Great advances in medicine were achieved following application of statistical analysis to research findings in the early 20th century. Armed with a formal mechanism to analyze data, investigators could reject empirical claims that treatments such as blistering and bloodletting were beneficial. Structured clinical trials with results analyzed in objective ways paved the way for improved health care by proving that vaccinations and surgical antisepsis were effective.
Statistical analysis of data has proven highly successful for ensuring that medical research findings are objectively analyzed, minimizing the risk of promoting practices solely on empirical evidence. Courses in statistics are a required part of every medical school curriculum. Unfortunately, most physicians only acquire a superficial understanding of statistics. A limited understanding of these analytic techniques can be harmful. Most clinicians equate a P value of less than .05 with the significance of a finding, assuming that any finding with this level of a P value (or less) means that the finding is important and should be accepted. Blindly accepting this logic has caused a great deal of harm.1 Adverse risks of medications have been overstated and some therapies overvalued because of inappropriate acceptance of statistical analyses. Missing in the interpretation of most studies is an easily understood measure of the overall clinical significance of an observation to complement reported statistical significance measurements.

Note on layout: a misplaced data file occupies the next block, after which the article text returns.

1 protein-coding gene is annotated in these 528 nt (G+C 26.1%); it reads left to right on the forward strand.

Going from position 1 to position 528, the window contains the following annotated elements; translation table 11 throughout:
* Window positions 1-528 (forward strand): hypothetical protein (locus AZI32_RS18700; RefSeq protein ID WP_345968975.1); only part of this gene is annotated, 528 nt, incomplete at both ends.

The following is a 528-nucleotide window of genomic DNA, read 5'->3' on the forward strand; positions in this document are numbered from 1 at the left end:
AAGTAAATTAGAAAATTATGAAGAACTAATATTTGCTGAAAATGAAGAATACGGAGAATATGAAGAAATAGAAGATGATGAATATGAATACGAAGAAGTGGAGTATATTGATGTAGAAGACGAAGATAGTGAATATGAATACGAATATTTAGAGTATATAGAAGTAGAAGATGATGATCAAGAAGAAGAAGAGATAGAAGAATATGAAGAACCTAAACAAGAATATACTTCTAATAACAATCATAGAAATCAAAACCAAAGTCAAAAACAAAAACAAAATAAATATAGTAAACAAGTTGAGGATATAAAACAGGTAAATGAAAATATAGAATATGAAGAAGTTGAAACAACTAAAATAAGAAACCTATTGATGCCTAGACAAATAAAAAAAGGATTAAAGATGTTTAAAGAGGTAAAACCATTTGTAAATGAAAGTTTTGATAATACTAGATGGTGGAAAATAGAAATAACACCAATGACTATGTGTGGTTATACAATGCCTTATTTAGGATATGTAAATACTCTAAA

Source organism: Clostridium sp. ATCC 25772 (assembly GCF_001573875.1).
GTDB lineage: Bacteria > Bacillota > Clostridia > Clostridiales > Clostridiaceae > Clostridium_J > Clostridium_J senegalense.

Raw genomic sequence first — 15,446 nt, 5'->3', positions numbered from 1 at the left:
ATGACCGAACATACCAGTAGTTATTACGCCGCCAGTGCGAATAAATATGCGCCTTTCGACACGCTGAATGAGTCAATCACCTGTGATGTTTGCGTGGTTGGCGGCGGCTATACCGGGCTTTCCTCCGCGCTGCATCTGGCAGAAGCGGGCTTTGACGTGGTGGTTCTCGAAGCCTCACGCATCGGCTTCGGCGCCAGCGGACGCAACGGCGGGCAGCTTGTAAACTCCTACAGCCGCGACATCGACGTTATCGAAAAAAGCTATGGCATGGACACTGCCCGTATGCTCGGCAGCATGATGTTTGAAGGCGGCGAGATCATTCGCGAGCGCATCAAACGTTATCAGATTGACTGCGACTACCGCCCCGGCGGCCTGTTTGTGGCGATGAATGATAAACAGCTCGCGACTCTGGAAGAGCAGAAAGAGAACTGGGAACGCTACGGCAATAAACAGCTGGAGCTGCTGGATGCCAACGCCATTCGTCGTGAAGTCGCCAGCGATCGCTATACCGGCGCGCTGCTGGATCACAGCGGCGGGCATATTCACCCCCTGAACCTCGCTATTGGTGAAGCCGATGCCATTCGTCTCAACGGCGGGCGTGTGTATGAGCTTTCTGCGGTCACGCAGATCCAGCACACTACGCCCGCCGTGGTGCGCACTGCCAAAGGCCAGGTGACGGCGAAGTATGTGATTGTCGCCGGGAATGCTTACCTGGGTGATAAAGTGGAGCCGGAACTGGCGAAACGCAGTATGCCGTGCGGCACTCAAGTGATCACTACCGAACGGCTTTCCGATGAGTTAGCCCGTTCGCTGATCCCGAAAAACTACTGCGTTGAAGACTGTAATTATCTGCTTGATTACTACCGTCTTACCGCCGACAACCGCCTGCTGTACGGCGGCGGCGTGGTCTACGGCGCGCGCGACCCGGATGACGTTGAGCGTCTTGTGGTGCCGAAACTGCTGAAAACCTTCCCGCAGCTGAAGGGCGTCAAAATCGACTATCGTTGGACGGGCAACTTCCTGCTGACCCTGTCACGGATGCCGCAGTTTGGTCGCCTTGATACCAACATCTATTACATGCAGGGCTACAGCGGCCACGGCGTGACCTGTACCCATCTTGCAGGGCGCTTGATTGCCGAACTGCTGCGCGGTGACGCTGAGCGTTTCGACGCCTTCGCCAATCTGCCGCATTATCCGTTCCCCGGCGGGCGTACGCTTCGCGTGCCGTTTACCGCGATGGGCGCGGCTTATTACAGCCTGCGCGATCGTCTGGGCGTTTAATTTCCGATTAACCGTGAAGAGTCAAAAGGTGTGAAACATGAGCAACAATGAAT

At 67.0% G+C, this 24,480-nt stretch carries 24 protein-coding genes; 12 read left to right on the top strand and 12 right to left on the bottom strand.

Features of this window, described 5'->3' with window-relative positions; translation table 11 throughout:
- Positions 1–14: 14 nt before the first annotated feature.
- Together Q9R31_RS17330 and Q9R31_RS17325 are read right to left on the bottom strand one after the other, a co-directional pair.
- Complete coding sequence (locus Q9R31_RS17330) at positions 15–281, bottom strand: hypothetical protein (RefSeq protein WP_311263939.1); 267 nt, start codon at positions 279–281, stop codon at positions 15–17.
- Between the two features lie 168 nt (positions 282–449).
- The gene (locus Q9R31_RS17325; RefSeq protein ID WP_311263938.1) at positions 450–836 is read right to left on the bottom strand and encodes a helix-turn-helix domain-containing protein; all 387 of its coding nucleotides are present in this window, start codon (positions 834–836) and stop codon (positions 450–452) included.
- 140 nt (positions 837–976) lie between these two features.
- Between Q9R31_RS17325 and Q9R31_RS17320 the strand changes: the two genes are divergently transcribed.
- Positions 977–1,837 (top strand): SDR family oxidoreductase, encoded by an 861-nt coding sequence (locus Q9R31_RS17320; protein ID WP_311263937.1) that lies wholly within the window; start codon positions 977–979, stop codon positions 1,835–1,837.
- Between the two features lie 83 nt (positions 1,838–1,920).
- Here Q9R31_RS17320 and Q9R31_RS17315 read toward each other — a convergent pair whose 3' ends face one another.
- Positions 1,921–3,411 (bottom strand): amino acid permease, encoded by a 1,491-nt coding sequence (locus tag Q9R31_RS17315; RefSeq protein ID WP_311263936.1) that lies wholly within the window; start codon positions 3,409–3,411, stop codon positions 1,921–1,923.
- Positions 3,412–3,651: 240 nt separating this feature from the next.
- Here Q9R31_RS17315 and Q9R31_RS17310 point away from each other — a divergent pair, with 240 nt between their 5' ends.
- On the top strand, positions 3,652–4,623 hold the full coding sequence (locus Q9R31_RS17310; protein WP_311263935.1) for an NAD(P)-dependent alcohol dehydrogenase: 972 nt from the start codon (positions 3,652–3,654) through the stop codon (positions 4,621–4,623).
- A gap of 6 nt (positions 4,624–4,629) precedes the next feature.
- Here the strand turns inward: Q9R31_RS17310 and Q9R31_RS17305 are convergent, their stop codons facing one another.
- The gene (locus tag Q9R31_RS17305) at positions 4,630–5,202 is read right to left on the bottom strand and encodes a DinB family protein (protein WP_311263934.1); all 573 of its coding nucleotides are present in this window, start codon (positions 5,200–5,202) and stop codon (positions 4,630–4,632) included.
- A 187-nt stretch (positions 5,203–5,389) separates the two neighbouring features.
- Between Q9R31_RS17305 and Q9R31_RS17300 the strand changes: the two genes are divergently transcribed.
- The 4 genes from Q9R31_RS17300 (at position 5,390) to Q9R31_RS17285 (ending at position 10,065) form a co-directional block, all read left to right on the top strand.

Effect of diet composition on weight loss over time. Examination of this graph reveals that the Atkins diet results in greater weight loss than the other diet plans. The effect size index of 0.19 for this observation is a moderately large size effect. Reporting P values for statistical significance provides no information about the size of a difference, only that a difference exists. Graphs such as this one, combined with reporting effect size indices, provide readers with compelling information about the importance of differences between groups, with larger differences being more important than small ones. LEARN indicates Lifestyle, Exercise, Attitudes, Relationships, and Nutrition. Reprinted with permission from JAMA.19
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